Meanwhile there is a list of developing track defects that we would like to attend to, as we can't just ignore them and build the extension instead.
Here is one of our valliant track walkers, in casu Tony.
He is armed with a picnic, a can of yellow spray paint and a spanner. With the spanner he can do up loose fishplate bolts, and tap the plates in passing to see if they are broken.
All the defects are highlighted in yellow, and noted down on a sheet with a description and their location.
Different trackwalkers for different lengths note down their defects, which go on a master sheet - ours, to Winchcombe, covered 4 pages. A lot of it is small stuff like a missing key or a loose chair screw, we write down absolutely everything we spot during our regular walks.
Next to the DMU, there were two steam locos out and about today, and here is the biggest one, P&O, reversing on to its train.
It's quite a noisy one, the open draincocks are deafening when they hiss past.
One bench seats only 4 gangers, so a second bench was occupied with more of us, further along.
Pete inspects the contents of the wheelbarrow, which is full of the bits and pieces we know will be required, as per list for our section. It's heavy stuff.
Finally the gang can jump on to the track, even as the DMU is receding into the distance.
It's a broken fishplate here, which is easily removed. There's a choice of new ones laid out on the platform. Unfortunately, there are many different types, especially in this area, a stretch of track laid in the very early days.
Then it's back to fishplate repair, the one marked out in yellow. Notice the bucket of grease in the foreground, we'll explain about that later.
The GWSR being a busy sort of railway (one reason why people come to see us, there is lots going on) we soon step aside for an incoming train from Winchcombe, this time headed by 2807.
Still in the same area (it gets a lot of use, and hence more issues than plain rail along the line) we get the DMU pulling out, after two trips up to Little Buckland. Now it's a trip to Winchcombe.
This shiny powercar is the one in our picture at Winchcombe last time, pressed into service after the other one suffered from an intermittent engine fault. This was being attended to in the loco yard as we worked.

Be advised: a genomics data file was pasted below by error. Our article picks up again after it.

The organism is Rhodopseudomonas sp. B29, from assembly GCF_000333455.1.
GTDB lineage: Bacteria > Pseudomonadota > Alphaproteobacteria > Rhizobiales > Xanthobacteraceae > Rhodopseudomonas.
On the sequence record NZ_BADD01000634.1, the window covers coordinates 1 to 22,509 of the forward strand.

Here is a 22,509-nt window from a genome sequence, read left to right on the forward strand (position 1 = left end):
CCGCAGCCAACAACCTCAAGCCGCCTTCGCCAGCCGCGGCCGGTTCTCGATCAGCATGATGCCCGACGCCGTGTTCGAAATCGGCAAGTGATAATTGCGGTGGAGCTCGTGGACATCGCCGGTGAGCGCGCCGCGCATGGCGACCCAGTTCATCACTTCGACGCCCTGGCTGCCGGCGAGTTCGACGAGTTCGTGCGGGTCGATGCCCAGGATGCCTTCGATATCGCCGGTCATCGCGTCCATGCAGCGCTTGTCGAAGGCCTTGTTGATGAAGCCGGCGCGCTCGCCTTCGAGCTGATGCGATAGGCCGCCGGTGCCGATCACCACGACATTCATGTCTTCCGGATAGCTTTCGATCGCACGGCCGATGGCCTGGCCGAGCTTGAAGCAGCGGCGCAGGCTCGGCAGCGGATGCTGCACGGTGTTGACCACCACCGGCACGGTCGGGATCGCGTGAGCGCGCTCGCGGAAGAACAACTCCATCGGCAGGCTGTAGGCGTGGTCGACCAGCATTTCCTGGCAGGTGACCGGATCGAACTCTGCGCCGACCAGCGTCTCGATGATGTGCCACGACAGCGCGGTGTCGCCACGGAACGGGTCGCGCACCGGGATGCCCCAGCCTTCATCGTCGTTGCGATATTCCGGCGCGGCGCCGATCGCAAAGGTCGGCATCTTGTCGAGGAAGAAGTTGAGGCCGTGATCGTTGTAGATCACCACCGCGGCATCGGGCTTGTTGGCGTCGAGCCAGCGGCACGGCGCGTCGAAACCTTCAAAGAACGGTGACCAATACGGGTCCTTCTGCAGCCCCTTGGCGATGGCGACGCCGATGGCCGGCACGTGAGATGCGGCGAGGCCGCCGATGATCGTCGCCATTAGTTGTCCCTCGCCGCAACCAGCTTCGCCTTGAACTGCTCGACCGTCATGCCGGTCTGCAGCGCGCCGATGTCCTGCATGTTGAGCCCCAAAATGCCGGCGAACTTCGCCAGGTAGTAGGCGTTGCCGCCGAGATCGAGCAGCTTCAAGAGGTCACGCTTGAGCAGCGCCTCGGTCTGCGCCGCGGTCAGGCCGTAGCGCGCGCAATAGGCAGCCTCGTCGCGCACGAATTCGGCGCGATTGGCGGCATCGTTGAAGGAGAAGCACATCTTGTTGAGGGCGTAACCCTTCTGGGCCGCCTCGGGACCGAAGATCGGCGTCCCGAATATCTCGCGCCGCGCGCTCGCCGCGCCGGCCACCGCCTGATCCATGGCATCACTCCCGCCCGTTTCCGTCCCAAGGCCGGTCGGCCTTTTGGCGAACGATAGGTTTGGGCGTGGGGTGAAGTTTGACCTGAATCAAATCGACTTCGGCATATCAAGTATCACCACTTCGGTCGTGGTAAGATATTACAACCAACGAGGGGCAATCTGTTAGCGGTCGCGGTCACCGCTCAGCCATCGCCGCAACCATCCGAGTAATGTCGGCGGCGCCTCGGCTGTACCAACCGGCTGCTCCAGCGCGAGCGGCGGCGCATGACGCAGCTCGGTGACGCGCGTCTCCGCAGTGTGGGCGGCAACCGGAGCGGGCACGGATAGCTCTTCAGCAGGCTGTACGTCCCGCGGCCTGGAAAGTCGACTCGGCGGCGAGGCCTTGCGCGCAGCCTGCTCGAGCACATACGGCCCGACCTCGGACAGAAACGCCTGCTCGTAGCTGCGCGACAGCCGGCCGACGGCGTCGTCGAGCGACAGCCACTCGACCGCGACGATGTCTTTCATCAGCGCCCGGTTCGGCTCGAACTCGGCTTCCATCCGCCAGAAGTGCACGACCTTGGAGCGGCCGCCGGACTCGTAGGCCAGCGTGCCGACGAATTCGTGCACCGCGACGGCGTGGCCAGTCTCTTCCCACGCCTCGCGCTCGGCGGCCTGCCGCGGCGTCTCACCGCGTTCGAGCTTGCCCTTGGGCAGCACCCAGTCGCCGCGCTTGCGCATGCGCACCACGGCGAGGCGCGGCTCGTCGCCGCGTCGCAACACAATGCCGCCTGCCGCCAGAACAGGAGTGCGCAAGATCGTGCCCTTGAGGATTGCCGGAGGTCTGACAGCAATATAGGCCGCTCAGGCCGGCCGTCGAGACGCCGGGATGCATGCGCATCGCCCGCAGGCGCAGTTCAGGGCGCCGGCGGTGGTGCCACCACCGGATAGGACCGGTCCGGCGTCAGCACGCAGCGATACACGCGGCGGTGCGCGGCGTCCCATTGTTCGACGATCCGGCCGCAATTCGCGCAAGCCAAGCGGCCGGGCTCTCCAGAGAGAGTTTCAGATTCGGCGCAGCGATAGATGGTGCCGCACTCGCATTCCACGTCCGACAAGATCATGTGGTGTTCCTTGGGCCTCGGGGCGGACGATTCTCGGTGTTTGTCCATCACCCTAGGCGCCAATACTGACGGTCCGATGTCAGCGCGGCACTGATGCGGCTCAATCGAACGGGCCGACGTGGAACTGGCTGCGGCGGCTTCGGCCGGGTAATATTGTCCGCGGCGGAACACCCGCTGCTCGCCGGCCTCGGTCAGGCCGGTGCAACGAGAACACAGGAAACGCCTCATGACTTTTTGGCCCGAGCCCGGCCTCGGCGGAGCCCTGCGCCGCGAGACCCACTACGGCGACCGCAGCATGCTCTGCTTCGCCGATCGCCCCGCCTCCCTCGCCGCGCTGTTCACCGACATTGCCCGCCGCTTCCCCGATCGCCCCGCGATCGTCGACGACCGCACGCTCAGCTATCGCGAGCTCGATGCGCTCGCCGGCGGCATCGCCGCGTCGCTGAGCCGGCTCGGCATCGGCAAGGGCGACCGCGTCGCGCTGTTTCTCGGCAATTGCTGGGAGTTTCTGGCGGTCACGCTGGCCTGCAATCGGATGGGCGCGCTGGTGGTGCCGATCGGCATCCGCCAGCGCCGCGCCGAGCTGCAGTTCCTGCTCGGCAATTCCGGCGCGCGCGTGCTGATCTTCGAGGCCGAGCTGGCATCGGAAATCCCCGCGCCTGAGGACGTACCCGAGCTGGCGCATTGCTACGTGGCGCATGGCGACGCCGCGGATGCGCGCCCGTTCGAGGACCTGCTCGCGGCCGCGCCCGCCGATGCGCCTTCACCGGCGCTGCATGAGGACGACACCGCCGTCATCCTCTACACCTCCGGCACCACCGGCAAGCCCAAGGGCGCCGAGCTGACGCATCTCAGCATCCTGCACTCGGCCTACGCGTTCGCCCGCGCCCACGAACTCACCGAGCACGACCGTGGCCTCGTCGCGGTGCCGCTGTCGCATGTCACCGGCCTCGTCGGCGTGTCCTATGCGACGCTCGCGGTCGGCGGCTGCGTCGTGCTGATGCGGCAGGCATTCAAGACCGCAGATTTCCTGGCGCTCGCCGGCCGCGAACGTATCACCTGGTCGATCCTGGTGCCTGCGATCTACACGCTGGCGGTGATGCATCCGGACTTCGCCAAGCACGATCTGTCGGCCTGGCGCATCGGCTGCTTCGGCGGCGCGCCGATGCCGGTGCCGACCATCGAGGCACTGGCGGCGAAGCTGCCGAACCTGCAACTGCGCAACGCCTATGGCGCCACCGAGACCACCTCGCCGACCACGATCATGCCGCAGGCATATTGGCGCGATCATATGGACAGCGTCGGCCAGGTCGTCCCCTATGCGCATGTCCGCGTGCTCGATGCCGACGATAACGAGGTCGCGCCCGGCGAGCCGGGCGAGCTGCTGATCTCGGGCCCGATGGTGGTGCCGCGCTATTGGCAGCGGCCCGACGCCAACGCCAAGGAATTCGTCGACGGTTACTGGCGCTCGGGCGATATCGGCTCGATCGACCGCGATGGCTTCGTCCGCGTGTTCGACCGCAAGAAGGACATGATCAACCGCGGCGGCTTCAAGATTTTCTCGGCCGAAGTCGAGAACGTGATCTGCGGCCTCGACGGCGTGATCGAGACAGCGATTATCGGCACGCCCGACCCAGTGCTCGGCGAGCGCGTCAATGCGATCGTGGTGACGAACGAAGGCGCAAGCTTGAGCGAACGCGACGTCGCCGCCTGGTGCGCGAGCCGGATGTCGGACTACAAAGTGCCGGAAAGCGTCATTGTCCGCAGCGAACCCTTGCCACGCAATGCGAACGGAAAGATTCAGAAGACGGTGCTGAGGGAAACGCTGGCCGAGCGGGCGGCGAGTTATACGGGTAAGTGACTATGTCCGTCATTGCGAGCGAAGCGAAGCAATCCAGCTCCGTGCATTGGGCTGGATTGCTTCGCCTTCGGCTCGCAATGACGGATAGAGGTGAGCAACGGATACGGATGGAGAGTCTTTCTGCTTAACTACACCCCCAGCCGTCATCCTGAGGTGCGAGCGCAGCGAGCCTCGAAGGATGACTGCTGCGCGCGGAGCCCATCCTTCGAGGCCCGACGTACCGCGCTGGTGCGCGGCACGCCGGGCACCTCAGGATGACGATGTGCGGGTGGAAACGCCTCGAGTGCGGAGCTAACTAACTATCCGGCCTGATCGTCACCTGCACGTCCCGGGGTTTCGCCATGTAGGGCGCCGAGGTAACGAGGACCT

We had another interesting activity on the side, which was to check the levels of the two tracks leading up to (or out of, for some) the diesel shed with roads 10 and 11. These are relatively recent, received only an initial packing and levelling, and are now due to be concreted in with an extension of the apron round them. For that they have to be perfect of course.
Nigel and Jack determined the height differences, and sprayed the results on to the sleepers in orange, on the right.
In the background is the main gang, on their way with the list of jobs in the direction of Didbrook.
Graham carefully considers his options, as armfuls of tea are being brought in the background.
Here the first gang has worked past the station confines and progress is a little more rapid now, until the DMU caught up with us again.
We're approaching Didbrook here, and we're now out in the country. One of the big advantages of this job - good countryside, and good company. Well OK, two advantages then. (Shades of the Spanish Inquisition sketch here, for Python afficionados)
We're expecting the DMU back from Winchcombe next, so John here is keeping a good lookout for it. (this is the same John as in the photograph of Cadbury No. 1 in the platform, recently posted on the Early GWSR Flickr site, and in the same pose with his back to the camera).
You can see the picture in question here:
Here's the DMU back from its mission to Winchcombe. It stopped at Hayles to pick up 3 passengers too.
A new fishplate is being fitted here, as Ade holds one half of the old one in his right hand. Mostly they are just cracked, but this one has broken right through. It will be replaced by a special 'deep skirted' one, seen in the foreground.
We keep a careful eye open for trains, and have a lookout with 3 flags, ready to stop any train, or to caution it if so required.
Tony's on this duty here.
The last train of the day trundles by just as we are packing up. We give them a cheery wave; of course we all know each other, we're a team.